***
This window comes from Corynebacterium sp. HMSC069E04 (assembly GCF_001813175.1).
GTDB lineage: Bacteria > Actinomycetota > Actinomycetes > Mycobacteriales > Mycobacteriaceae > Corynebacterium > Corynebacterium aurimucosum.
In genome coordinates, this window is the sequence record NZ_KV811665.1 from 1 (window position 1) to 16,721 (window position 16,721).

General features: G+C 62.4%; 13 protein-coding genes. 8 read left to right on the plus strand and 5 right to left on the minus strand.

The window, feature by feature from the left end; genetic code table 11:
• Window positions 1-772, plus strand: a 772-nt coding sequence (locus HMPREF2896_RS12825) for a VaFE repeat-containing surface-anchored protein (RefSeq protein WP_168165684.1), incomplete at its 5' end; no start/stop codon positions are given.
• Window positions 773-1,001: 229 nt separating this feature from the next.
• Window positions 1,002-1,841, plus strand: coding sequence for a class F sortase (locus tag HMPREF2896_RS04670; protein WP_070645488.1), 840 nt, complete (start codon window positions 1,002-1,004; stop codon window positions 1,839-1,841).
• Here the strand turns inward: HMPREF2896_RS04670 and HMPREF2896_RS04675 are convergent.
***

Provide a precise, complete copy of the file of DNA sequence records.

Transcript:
This window comes from Corynebacterium sp. HMSC069E04 (assembly GCF_001813175.1).
GTDB lineage: Bacteria > Actinomycetota > Actinomycetes > Mycobacteriales > Mycobacteriaceae > Corynebacterium > Corynebacterium aurimucosum.
In genome coordinates, this window is the sequence record NZ_KV811665.1 from 1 (window position 1) to 16,721 (window position 16,721).

General features: G+C 62.4%; 13 protein-coding genes. 8 read left to right on the plus strand and 5 right to left on the minus strand.

The window, feature by feature from the left end; genetic code table 11:
• Window positions 1-772, plus strand: a 772-nt coding sequence (locus HMPREF2896_RS12825) for a VaFE repeat-containing surface-anchored protein (RefSeq protein WP_168165684.1), incomplete at its 5' end; no start/stop codon positions are given.
• Window positions 773-1,001: 229 nt separating this feature from the next.
• Window positions 1,002-1,841, plus strand: coding sequence for a class F sortase (locus tag HMPREF2896_RS04670; protein WP_070645488.1), 840 nt, complete (start codon window positions 1,002-1,004; stop codon window positions 1,839-1,841).
• Here the strand turns inward: HMPREF2896_RS04670 and HMPREF2896_RS04675 are convergent.